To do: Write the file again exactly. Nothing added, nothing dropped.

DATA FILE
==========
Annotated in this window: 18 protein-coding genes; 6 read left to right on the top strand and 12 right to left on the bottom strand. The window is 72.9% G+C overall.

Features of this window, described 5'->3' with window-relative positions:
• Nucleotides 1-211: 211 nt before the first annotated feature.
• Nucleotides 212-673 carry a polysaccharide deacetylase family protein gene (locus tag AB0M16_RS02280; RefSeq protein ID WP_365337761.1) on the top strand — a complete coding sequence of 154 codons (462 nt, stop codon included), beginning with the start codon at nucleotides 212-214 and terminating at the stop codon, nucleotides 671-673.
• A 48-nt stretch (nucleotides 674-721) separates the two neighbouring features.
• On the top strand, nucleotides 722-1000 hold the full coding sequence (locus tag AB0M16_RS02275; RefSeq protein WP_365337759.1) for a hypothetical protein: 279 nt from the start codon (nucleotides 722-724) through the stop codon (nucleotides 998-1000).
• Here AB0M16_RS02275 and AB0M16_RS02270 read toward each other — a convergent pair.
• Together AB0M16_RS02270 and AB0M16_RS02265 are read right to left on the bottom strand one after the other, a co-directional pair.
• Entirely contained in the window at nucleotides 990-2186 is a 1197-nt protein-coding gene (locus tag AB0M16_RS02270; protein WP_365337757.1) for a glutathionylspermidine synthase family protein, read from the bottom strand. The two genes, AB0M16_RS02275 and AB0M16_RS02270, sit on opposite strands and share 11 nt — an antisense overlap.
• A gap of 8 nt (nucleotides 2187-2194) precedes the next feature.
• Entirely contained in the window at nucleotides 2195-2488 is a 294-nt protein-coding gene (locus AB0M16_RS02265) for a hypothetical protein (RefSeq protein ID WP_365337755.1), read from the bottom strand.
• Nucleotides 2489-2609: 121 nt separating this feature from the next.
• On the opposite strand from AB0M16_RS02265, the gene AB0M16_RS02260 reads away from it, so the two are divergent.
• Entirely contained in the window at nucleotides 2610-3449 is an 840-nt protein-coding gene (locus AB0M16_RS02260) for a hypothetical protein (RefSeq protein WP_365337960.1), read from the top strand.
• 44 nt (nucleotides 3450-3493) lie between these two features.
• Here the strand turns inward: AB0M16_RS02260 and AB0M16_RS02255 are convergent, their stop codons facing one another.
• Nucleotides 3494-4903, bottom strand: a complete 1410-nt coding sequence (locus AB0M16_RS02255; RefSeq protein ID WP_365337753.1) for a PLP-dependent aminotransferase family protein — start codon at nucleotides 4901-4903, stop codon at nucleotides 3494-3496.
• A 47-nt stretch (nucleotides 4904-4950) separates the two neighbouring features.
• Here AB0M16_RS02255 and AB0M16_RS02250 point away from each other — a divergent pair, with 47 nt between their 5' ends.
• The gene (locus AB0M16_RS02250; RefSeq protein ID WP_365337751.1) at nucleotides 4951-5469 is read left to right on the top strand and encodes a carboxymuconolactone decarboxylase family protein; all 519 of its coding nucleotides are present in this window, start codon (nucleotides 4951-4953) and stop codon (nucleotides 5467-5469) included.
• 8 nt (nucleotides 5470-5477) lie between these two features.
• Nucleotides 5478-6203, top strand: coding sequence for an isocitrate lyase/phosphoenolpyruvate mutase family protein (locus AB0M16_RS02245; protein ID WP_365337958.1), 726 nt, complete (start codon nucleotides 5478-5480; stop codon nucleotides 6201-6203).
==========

Annotated in this window: 18 protein-coding genes; 6 read left to right on the top strand and 12 right to left on the bottom strand. The window is 72.9% G+C overall.

Features of this window, described 5'->3' with window-relative positions:
• Nucleotides 1-211: 211 nt before the first annotated feature.
• Nucleotides 212-673 carry a polysaccharide deacetylase family protein gene (locus tag AB0M16_RS02280; RefSeq protein ID WP_365337761.1) on the top strand — a complete coding sequence of 154 codons (462 nt, stop codon included), beginning with the start codon at nucleotides 212-214 and terminating at the stop codon, nucleotides 671-673.
• A 48-nt stretch (nucleotides 674-721) separates the two neighbouring features.
• On the top strand, nucleotides 722-1000 hold the full coding sequence (locus tag AB0M16_RS02275; RefSeq protein WP_365337759.1) for a hypothetical protein: 279 nt from the start codon (nucleotides 722-724) through the stop codon (nucleotides 998-1000).
• Here AB0M16_RS02275 and AB0M16_RS02270 read toward each other — a convergent pair.
• Together AB0M16_RS02270 and AB0M16_RS02265 are read right to left on the bottom strand one after the other, a co-directional pair.
• Entirely contained in the window at nucleotides 990-2186 is a 1197-nt protein-coding gene (locus tag AB0M16_RS02270; protein WP_365337757.1) for a glutathionylspermidine synthase family protein, read from the bottom strand. The two genes, AB0M16_RS02275 and AB0M16_RS02270, sit on opposite strands and share 11 nt — an antisense overlap.
• A gap of 8 nt (nucleotides 2187-2194) precedes the next feature.
• Entirely contained in the window at nucleotides 2195-2488 is a 294-nt protein-coding gene (locus AB0M16_RS02265) for a hypothetical protein (RefSeq protein ID WP_365337755.1), read from the bottom strand.
• Nucleotides 2489-2609: 121 nt separating this feature from the next.
• On the opposite strand from AB0M16_RS02265, the gene AB0M16_RS02260 reads away from it, so the two are divergent.
• Entirely contained in the window at nucleotides 2610-3449 is an 840-nt protein-coding gene (locus AB0M16_RS02260) for a hypothetical protein (RefSeq protein WP_365337960.1), read from the top strand.
• 44 nt (nucleotides 3450-3493) lie between these two features.
• Here the strand turns inward: AB0M16_RS02260 and AB0M16_RS02255 are convergent, their stop codons facing one another.
• Nucleotides 3494-4903, bottom strand: a complete 1410-nt coding sequence (locus AB0M16_RS02255; RefSeq protein ID WP_365337753.1) for a PLP-dependent aminotransferase family protein — start codon at nucleotides 4901-4903, stop codon at nucleotides 3494-3496.
• A 47-nt stretch (nucleotides 4904-4950) separates the two neighbouring features.
• Here AB0M16_RS02255 and AB0M16_RS02250 point away from each other — a divergent pair, with 47 nt between their 5' ends.
• The gene (locus AB0M16_RS02250; RefSeq protein ID WP_365337751.1) at nucleotides 4951-5469 is read left to right on the top strand and encodes a carboxymuconolactone decarboxylase family protein; all 519 of its coding nucleotides are present in this window, start codon (nucleotides 4951-4953) and stop codon (nucleotides 5467-5469) included.
• 8 nt (nucleotides 5470-5477) lie between these two features.
• Nucleotides 5478-6203, top strand: coding sequence for an isocitrate lyase/phosphoenolpyruvate mutase family protein (locus AB0M16_RS02245; protein ID WP_365337958.1), 726 nt, complete (start codon nucleotides 5478-5480; stop codon nucleotides 6201-6203).